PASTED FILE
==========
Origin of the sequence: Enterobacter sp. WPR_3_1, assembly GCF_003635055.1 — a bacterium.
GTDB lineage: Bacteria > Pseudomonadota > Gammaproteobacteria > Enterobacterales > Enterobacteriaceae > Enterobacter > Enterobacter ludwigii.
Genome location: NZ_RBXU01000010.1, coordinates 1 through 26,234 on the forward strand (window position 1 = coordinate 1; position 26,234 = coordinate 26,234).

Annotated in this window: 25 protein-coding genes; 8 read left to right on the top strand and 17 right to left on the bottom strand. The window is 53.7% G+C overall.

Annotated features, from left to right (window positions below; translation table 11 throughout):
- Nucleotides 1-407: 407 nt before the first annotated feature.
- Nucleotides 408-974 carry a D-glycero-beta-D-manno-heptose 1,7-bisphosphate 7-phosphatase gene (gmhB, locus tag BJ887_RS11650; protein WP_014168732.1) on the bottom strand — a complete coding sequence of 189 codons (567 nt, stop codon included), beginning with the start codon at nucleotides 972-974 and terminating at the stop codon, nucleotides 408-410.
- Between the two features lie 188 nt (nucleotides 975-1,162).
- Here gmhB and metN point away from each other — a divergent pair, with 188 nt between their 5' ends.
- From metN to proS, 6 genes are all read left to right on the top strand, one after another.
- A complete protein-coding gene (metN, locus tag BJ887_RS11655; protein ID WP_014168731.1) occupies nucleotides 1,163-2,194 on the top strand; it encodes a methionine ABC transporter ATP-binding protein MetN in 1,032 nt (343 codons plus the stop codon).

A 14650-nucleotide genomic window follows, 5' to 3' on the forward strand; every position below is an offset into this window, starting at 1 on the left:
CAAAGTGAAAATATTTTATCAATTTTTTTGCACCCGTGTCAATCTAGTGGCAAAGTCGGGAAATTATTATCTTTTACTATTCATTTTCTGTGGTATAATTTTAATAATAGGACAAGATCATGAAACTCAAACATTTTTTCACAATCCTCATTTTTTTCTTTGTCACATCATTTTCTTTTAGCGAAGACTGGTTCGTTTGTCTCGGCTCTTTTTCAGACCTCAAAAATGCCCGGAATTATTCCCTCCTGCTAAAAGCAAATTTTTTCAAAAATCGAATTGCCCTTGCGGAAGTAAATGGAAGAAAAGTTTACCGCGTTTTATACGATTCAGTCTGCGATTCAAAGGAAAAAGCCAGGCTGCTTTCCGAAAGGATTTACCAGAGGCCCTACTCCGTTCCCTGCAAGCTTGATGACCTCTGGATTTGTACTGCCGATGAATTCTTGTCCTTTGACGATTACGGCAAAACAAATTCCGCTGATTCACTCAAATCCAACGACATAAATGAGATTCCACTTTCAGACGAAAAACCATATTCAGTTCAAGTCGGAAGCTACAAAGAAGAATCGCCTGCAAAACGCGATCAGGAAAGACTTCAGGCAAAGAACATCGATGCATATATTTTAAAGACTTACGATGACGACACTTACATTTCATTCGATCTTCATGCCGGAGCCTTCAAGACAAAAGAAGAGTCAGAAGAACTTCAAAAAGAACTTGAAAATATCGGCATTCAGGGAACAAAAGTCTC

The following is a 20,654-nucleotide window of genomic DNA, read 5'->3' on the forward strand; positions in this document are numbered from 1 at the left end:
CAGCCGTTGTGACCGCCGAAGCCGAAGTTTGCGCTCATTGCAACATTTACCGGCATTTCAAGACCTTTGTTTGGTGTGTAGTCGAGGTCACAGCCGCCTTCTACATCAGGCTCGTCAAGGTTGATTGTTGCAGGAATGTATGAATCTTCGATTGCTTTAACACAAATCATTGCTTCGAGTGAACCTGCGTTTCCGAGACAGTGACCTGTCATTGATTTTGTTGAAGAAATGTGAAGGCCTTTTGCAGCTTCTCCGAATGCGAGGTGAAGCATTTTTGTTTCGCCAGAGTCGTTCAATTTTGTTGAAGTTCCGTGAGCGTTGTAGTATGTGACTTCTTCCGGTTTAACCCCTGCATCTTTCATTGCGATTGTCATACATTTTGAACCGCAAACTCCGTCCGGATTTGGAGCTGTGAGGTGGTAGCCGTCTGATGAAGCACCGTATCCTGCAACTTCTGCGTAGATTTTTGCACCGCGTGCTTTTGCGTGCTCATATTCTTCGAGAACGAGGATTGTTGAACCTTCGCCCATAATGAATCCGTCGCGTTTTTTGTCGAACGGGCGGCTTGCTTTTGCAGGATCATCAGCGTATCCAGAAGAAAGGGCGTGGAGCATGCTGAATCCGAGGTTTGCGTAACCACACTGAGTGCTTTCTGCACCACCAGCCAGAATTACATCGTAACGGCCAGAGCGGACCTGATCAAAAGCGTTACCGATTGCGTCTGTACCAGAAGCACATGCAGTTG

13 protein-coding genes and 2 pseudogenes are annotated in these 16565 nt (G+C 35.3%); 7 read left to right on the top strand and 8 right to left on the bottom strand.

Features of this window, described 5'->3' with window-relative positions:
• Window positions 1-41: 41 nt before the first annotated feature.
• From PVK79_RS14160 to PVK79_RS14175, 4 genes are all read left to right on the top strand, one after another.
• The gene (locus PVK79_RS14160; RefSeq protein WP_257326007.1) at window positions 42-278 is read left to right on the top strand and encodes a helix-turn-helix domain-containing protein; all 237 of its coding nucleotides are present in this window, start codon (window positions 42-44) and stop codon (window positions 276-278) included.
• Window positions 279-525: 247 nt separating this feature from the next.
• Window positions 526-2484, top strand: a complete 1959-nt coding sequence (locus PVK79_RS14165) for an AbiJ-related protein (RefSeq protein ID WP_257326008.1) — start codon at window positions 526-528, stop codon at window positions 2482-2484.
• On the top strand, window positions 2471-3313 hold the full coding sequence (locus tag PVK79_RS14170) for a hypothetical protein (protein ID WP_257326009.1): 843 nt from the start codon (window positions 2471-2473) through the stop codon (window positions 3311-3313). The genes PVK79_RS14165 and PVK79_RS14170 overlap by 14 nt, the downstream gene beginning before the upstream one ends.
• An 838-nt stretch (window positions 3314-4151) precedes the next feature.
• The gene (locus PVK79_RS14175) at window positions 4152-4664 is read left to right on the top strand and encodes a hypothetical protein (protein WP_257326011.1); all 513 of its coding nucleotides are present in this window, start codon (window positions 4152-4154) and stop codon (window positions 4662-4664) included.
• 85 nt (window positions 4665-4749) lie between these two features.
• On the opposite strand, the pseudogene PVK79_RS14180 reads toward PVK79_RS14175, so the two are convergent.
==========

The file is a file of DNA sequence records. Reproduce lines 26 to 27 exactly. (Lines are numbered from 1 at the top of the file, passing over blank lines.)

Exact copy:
• 85 nt (window positions 4665-4749) lie between these two features.
• On the opposite strand, the pseudogene PVK79_RS14180 reads toward PVK79_RS14175, so the two are convergent.